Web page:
This master class with acclaimed cellist Evangeline Benedetti focuses on the hand-arm complex and explains some basics of the Alexander Technique, helping cellists work toward a more centered, grounded, and sustainable method of making music.
Developed at the end of the 19th century by an Australian actor seeking to improve posture, breathing, endurance, and vocal projection, the Alexander Technique was designed to eliminate the stress and tension provoked by long Shakespearean declamations onstage. It has since been adapted to suit the daily needs and difficulties of multiple disciplines, from artistic pursuits to athletes and the health-conscious.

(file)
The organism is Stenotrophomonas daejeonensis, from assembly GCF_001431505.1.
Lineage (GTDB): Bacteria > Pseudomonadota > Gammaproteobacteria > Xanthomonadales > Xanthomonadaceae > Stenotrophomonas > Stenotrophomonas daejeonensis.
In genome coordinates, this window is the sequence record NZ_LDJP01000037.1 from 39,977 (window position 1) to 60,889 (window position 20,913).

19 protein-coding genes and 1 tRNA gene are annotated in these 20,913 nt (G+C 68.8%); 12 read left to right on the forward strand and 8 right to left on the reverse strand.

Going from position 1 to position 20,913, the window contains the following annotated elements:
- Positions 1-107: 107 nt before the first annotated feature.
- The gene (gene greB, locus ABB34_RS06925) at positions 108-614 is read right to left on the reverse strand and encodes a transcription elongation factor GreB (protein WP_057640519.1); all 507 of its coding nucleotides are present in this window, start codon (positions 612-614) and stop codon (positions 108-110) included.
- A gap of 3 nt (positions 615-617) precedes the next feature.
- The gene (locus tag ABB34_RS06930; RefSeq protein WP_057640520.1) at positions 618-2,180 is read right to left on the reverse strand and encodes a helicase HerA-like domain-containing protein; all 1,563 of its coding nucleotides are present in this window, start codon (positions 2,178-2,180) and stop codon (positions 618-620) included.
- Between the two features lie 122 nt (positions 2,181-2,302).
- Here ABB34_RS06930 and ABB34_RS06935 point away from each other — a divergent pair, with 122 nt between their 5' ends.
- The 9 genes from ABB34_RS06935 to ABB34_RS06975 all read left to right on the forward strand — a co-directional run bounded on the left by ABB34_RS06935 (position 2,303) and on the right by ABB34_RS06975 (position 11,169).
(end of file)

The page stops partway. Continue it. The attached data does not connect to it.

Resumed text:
In 1967, Evangeline Benedetti was invited by Leonard Bernstein himself to join the New York Philharmonic, the first female cellist and the second tenured woman. She remained an active and integral member for more than 40 years, playing in nearly thousands of concerts, recordings, and television productions (including the renowned Young People's Concerts conducted by Bernstein). She taught for 20 years at the Manhattan School of Music and is a highly demanded master clinician and guest artist. She currently lives in New York.
Alexander Technique 1: Learning to Play from th...
Alexander Technique 2: Squat-Sitting